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EU wants systematic Covid testing for passengers from China

The 'overwhelming majority' of EU member states want passengers arriving from China to be tested for coronavirus
For nearly three years, the Chinese people faced lockdowns and border closures.
For nearly three years, the Chinese people faced lockdowns and border closures.
Deutsche Welle

Deutsche Welle   |   Published 04.01.23, 09:39 AM

EU health ministers reached a consensus over how to handle travellers from China, as the country is gripped by a surge of COVID-19 infections.

Following a meeting Tuesday in Brussels, the European Commission said that the "overwhelming majority" of the 27-member states of the EU want passengers arriving from China to receive systematic testing for COVID-19 prior to their arrival in the EU.


A crisis meeting is now scheduled for Wednesday to coordinate a response across the bloc.

It all comes in the wake of China lifting its "zero COVID" policy following mass protests opposing what was the world's most stringent lockdowns amid the global pandemic that originated in Wuhan, China.

For nearly three years, the Chinese people faced lockdowns and border closures.

Why is the EU concerned?

A sudden influx of passengers from China coupled with Chinese government reticence to permit the World Health Organization (WHO) to test for new variants has sparked various levels of concern among EU officials regarding the emergence of new forms of the potentially legal virus.

The lack of transparency and incomplete data on infections has led to an "overwhelming majority" of EU countries "in favor of pre-departure testing," a spokesperson for the European Commission said following Tuesday's meeting.

Stella Kyriakides, the EU health commissioner, said officials also opted to recommend monitoring of wastewater on flights and at airports to detect traces of new variants along with increased surveillance measures. Kyriakides also emphasized "unity" ahead of Wednesday's meeting.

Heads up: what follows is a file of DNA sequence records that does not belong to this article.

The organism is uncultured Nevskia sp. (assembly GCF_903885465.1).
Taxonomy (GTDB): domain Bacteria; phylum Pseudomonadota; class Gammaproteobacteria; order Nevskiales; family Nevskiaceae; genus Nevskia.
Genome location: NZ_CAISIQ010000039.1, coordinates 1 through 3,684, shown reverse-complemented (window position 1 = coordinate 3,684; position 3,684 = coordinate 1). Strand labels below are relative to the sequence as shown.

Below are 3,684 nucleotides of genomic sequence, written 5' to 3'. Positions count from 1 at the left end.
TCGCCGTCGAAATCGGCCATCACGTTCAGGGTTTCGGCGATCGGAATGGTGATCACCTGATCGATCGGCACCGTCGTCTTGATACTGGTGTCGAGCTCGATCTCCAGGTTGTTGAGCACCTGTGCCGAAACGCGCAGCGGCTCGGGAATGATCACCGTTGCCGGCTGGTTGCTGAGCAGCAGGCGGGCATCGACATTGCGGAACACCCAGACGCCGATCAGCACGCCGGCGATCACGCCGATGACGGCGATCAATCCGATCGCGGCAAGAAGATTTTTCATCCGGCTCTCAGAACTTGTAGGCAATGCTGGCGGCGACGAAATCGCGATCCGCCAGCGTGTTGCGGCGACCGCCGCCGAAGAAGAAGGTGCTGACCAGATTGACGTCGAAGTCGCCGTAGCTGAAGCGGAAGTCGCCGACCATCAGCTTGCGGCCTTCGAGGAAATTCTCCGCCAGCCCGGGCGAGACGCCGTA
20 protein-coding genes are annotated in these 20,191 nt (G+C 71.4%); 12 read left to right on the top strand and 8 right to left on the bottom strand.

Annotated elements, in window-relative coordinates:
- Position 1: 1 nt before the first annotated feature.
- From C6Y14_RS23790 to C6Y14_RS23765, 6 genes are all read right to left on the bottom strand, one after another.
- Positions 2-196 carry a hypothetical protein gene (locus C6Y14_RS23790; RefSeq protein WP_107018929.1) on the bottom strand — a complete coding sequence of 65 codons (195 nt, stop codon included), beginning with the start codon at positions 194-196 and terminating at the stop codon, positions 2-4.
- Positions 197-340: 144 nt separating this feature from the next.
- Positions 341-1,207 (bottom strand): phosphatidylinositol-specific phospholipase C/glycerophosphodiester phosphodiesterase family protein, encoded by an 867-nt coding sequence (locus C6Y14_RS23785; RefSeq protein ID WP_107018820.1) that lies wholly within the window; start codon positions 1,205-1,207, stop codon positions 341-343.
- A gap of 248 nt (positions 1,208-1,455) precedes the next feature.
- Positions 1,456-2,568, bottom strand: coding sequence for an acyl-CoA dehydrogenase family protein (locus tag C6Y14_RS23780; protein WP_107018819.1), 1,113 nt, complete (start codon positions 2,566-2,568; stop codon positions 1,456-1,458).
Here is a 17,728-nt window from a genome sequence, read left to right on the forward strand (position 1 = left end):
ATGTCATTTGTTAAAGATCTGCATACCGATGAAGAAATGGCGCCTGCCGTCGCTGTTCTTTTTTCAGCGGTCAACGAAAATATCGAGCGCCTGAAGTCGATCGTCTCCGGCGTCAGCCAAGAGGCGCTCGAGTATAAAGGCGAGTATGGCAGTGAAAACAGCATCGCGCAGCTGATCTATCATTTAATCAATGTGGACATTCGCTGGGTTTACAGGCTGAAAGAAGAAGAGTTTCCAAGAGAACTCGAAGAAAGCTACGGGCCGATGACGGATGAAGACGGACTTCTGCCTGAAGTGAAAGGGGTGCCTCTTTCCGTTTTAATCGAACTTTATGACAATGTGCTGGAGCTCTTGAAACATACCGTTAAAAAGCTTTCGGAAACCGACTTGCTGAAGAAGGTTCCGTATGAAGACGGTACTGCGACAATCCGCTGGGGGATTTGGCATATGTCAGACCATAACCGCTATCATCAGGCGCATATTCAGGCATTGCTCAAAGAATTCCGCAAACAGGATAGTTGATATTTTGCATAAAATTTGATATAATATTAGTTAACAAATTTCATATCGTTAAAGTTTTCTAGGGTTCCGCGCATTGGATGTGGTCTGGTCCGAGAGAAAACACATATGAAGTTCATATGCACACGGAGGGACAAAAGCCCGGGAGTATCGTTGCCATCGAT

France, Spain and Italy are among the EU nations that have already imposed new testing requirements on passengers arriving from China prior to a coordinated approach from the EU.

While Italy, hard hit at the start of the pandemic, was first to introduce testing, France requires masks be worn on flights from China and has asked French citizens to curb nonessential travel to the Asian nation. France has also introduced PCR testing on arrival for flights from China. Spain has mandated that travellers from China be vaccinated, tested or recovered.

However, in an impact study published Tuesday, the EU's European Center for Disease Prevention and Control said the situation in China did not present an immediate overall health threat to the bloc.

"The variants circulating in China are already circulating in the EU, and as such are not challenging for the immune response," the agency said.

Earlier Tuesday, the European Commission offered to provide expertise and vaccines to Beijing, offers thus far admonished by China's one-party state.

Many EU countries are contending with stockpiles of the mRNA vaccine developed by BioNTech and Pfizer, widely considered more effective against the virus and its variants than vaccines developed by China.

How has China reacted to the new measures?

Beijing has expressed its displeasure over new measures imposed by the US, Japan and Australia. China insists the COVID-19 situation in the country is "under control."

Government spokesperson Mao Ning insisted medical provisions are "in adequate supply."

Mao added, "We are firmly opposed to attempts to manipulate the COVID measures for political purposes and will take countermeasures based on the principle of reciprocity."

According to official Chinese government statistics, only 22 new deaths from COVID-19 have been recorded since restrictions were lifted last month.

Why are Beijing's statistics considered unreliable?

Official statistics provided by Beijing are widely regarded with suspicion as they are unlikely to reflect the reality of the virus' spread and reach within China, the world's most populous nation with a population of over one billion people.

For over a week, the WHO has not provided new numbers on infections or deaths from China. The EU relies on statistics from the WHO to make its decisions.

In a statement, Sweden, which currently holds the EU presidency as of the start of the new year, noted that "travellers from China need to be prepared for decisions being taken at short notice."

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